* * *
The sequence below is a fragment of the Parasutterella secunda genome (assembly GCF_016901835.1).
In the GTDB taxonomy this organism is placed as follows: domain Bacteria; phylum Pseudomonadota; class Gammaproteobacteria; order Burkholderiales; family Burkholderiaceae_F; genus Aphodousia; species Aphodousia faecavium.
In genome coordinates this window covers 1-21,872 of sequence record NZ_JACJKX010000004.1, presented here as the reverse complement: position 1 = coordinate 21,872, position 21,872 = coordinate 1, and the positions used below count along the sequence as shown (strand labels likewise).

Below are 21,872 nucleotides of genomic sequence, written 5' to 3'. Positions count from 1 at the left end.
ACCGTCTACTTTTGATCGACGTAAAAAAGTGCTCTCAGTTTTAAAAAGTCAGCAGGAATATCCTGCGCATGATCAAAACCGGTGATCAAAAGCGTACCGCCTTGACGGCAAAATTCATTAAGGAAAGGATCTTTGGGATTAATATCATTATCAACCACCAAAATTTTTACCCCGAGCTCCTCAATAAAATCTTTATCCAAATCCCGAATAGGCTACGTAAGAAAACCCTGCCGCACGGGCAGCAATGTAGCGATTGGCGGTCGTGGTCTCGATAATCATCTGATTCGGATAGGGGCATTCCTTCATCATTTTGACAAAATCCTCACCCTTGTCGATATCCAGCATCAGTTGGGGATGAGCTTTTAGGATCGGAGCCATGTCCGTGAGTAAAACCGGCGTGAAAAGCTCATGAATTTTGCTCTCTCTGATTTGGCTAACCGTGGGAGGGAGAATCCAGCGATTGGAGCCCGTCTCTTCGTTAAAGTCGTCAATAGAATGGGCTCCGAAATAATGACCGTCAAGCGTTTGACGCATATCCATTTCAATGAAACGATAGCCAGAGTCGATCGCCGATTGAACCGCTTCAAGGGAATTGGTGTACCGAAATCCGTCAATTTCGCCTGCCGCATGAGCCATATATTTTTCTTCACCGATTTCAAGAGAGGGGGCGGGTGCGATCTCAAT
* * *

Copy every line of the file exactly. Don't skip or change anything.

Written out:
The sequence below is a fragment of the Parasutterella secunda genome (assembly GCF_016901835.1).
In the GTDB taxonomy this organism is placed as follows: domain Bacteria; phylum Pseudomonadota; class Gammaproteobacteria; order Burkholderiales; family Burkholderiaceae_F; genus Aphodousia; species Aphodousia faecavium.
In genome coordinates this window covers 1-21,872 of sequence record NZ_JACJKX010000004.1, presented here as the reverse complement: position 1 = coordinate 21,872, position 21,872 = coordinate 1, and the positions used below count along the sequence as shown (strand labels likewise).

Below are 21,872 nucleotides of genomic sequence, written 5' to 3'. Positions count from 1 at the left end.
ACCGTCTACTTTTGATCGACGTAAAAAAGTGCTCTCAGTTTTAAAAAGTCAGCAGGAATATCCTGCGCATGATCAAAACCGGTGATCAAAAGCGTACCGCCTTGACGGCAAAATTCATTAAGGAAAGGATCTTTGGGATTAATATCATTATCAACCACCAAAATTTTTACCCCGAGCTCCTCAATAAAATCTTTATCCAAATCCCGAATAGGCTACGTAAGAAAACCCTGCCGCACGGGCAGCAATGTAGCGATTGGCGGTCGTGGTCTCGATAATCATCTGATTCGGATAGGGGCATTCCTTCATCATTTTGACAAAATCCTCACCCTTGTCGATATCCAGCATCAGTTGGGGATGAGCTTTTAGGATCGGAGCCATGTCCGTGAGTAAAACCGGCGTGAAAAGCTCATGAATTTTGCTCTCTCTGATTTGGCTAACCGTGGGAGGGAGAATCCAGCGATTGGAGCCCGTCTCTTCGTTAAAGTCGTCAATAGAATGGGCTCCGAAATAATGACCGTCAAGCGTTTGACGCATATCCATTTCAATGAAACGATAGCCAGAGTCGATCGCCGATTGAACCGCTTCAAGGGAATTGGTGTACCGAAATCCGTCAATTTCGCCTGCCGCATGAGCCATATATTTTTCTTCACCGATTTCAAGAGAGGGGGCGGGTGCGATCTCAAT